Productive physician-patient relationships in large part depend on truth, trust and loyalty (duty) on the part of both the patient and the physician. Many of the legal and ethical dilemmas which arise in the care of patients can be better understood and resolved when considering them as issues involving these three principles.

While we have already pointed out that a legal duty to a patient is established anytime a physician begins treating him/her (even by phone), it is worthwhile to explore this duty further. The concept of duty is often considered in a legal sense (as in one of the Four Elements of Malpractice), but it is equally applicable in ethical questions. For example, problems involving conflicts of interest can be considered as questions of duty....that is, to whom does the physician owe a duty?

Common conflicts of interest (which can, and often do evolve into legal problems) that physicians frequently face include:
  • patient/family conflicts:
    A family asks a physician to intubate and mechanically ventilate their mother who is suffering from ALS...even though she has repeatedly and consistently stated she does not want this.
  • patient/patient conflicts:
    A man requests information about his wifes medical history from a physician who treats both of them....and the wife has recently terminated a pregnancy which was the result of an extramarital affair.
  • the impaired physician:
    A physician discovers that the surgeon to whom she refers patients has been performing procedures while impaired by alcohol.
  • institution/patient conflicts:
    A physician is pressured by hospital administration to use a medication protocol that she believes to be inferior to her usual therapy.
  • doctor/patient conflicts:
    A physician who is a strong pro-life supporter fails to disclose this when recommending that a patient carry a pregnancy to term despite the fact that it may jeopardize that patients health.
  • financial/patient conflicts:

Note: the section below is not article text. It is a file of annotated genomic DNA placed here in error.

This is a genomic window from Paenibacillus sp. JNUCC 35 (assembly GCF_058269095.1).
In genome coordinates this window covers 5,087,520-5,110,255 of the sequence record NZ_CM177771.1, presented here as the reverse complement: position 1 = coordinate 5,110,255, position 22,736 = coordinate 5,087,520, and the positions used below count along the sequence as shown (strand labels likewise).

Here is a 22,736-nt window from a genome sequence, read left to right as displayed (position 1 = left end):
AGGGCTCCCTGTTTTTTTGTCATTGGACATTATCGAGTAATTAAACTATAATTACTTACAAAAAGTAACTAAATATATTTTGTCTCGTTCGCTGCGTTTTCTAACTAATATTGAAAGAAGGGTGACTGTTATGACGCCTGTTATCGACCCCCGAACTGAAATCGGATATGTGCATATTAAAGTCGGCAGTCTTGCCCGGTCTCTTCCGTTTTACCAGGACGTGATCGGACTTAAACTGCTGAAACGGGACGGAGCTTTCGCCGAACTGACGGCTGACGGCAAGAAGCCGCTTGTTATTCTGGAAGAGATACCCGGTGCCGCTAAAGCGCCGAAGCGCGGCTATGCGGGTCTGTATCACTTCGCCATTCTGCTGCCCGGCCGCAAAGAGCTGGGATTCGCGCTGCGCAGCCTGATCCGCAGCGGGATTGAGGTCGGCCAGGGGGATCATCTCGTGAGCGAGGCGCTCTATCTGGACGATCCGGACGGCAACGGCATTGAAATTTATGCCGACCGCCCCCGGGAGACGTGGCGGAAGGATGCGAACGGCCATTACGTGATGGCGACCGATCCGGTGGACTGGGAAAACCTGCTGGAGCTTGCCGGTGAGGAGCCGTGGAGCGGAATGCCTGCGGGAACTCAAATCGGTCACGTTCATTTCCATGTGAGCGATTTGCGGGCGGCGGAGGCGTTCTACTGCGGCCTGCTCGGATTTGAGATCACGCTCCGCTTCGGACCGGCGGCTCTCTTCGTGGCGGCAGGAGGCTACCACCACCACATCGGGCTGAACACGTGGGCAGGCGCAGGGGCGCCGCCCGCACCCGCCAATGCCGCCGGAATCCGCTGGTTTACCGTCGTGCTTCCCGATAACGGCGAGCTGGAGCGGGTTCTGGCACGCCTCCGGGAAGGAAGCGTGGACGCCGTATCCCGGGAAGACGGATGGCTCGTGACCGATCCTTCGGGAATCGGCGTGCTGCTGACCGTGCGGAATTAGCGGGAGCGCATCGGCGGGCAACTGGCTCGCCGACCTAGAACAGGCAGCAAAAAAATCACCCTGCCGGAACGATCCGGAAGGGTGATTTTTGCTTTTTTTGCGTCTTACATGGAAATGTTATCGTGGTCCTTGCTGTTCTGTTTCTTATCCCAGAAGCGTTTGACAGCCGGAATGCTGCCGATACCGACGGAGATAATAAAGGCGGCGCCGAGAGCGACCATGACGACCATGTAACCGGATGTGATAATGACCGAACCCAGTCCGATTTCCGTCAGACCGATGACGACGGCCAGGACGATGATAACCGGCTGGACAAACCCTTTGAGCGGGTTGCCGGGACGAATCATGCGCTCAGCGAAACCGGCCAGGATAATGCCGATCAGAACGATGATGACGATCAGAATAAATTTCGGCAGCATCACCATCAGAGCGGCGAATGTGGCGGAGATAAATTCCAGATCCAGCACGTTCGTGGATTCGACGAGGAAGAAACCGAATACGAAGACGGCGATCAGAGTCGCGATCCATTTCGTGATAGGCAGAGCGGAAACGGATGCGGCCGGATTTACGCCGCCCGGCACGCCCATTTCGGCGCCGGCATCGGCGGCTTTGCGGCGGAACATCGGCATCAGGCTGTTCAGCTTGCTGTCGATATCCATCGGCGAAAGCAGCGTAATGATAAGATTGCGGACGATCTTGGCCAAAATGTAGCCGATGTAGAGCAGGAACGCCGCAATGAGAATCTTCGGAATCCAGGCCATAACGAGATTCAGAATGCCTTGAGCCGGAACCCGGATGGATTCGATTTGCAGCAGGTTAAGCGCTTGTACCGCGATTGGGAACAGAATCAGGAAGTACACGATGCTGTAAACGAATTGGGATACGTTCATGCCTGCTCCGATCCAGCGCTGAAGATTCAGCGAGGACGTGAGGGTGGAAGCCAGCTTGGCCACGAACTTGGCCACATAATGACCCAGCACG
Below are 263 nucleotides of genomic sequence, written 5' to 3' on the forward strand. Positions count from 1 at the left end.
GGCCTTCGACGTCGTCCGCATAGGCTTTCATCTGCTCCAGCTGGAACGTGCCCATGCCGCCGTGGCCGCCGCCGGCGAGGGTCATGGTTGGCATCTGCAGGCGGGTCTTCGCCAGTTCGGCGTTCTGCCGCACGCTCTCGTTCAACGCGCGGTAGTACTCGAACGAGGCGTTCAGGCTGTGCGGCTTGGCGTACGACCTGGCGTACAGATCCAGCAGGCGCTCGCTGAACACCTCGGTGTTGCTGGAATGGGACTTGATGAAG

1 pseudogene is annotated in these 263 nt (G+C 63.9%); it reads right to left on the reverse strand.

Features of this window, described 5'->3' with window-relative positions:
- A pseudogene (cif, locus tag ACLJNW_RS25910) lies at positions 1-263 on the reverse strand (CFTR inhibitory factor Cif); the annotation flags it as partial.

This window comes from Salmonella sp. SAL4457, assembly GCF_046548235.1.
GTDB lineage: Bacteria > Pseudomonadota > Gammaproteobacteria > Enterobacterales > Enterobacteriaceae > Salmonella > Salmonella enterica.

A physician with a financial stake in a radiation therapy treatment center refers all her patients with prostate cancer there (even those patients who may be better treated with a radical prostatectomy).
In each of these conflicts the physician is well served by remembering the primacy of "duty owed the patient", while "duty owed" to the patients family, a fellow physician(s), hospital administration, or personal or organizational financial gain is secondary. A caveat, however, to the primacy of "duty owed the patient" are those few situations where the physicians primary responsibility is clearly and contractually aligned with the employer; e.g. a physician is employed by a life insurance company for the sole purpose of performing physical exams on individuals purchasing insurance.

Patient Autonomy:Issues of Truth, Privacy and Confidentiality, and Informed Consent

Another guiding principle in patient-physician relationships is a respect for a patients autonomy. Put simply, patients have a right to determine what happens to them. And, in order for a patient to have some degree of control over the things that happen to them (i.e. autonomy), that patient requires a few things: to be told the truth, to enjoy both privacy and confidentiality and to be given the information necessary to make informed decisions (e.g. consent).

Telling the Truth

Health care professionals have a duty to disclose what a reasonable (and autonomous) patient would want to know. While it seems obvious that physicians should not lie to their patients, there are situations where withholding the truth is a compelling option.